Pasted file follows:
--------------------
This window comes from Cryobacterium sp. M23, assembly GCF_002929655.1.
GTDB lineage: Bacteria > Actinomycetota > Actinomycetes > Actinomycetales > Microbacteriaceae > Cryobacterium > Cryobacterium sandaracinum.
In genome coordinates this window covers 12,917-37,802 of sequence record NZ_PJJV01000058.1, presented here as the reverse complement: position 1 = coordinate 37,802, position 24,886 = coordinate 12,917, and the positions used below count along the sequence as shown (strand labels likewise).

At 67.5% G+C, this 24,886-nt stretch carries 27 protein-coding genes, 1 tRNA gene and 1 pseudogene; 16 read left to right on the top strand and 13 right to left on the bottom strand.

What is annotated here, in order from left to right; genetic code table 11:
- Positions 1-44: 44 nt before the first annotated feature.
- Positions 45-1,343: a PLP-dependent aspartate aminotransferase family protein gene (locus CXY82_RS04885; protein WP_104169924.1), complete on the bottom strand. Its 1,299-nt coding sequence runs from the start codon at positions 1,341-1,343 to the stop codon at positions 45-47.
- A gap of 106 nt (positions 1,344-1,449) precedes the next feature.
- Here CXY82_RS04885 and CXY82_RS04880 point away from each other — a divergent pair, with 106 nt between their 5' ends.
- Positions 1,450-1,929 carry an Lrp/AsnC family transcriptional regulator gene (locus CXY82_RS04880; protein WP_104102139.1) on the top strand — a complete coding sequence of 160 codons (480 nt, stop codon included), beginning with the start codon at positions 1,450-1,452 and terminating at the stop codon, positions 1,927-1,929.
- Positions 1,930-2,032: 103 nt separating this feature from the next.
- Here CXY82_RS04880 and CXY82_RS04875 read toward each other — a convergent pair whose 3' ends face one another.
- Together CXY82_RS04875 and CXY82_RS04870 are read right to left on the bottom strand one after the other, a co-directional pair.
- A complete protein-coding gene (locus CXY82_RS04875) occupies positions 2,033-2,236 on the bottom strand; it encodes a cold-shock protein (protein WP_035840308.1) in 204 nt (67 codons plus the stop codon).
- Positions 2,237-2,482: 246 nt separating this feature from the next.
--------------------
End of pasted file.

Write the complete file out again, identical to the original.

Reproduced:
This window comes from Cryobacterium sp. M23, assembly GCF_002929655.1.
GTDB lineage: Bacteria > Actinomycetota > Actinomycetes > Actinomycetales > Microbacteriaceae > Cryobacterium > Cryobacterium sandaracinum.
In genome coordinates this window covers 12,917-37,802 of sequence record NZ_PJJV01000058.1, presented here as the reverse complement: position 1 = coordinate 37,802, position 24,886 = coordinate 12,917, and the positions used below count along the sequence as shown (strand labels likewise).

At 67.5% G+C, this 24,886-nt stretch carries 27 protein-coding genes, 1 tRNA gene and 1 pseudogene; 16 read left to right on the top strand and 13 right to left on the bottom strand.

What is annotated here, in order from left to right; genetic code table 11:
- Positions 1-44: 44 nt before the first annotated feature.
- Positions 45-1,343: a PLP-dependent aspartate aminotransferase family protein gene (locus CXY82_RS04885; protein WP_104169924.1), complete on the bottom strand. Its 1,299-nt coding sequence runs from the start codon at positions 1,341-1,343 to the stop codon at positions 45-47.
- A gap of 106 nt (positions 1,344-1,449) precedes the next feature.
- Here CXY82_RS04885 and CXY82_RS04880 point away from each other — a divergent pair, with 106 nt between their 5' ends.
- Positions 1,450-1,929 carry an Lrp/AsnC family transcriptional regulator gene (locus CXY82_RS04880; protein WP_104102139.1) on the top strand — a complete coding sequence of 160 codons (480 nt, stop codon included), beginning with the start codon at positions 1,450-1,452 and terminating at the stop codon, positions 1,927-1,929.
- Positions 1,930-2,032: 103 nt separating this feature from the next.
- Here CXY82_RS04880 and CXY82_RS04875 read toward each other — a convergent pair whose 3' ends face one another.
- Together CXY82_RS04875 and CXY82_RS04870 are read right to left on the bottom strand one after the other, a co-directional pair.
- A complete protein-coding gene (locus CXY82_RS04875) occupies positions 2,033-2,236 on the bottom strand; it encodes a cold-shock protein (protein WP_035840308.1) in 204 nt (67 codons plus the stop codon).
- Positions 2,237-2,482: 246 nt separating this feature from the next.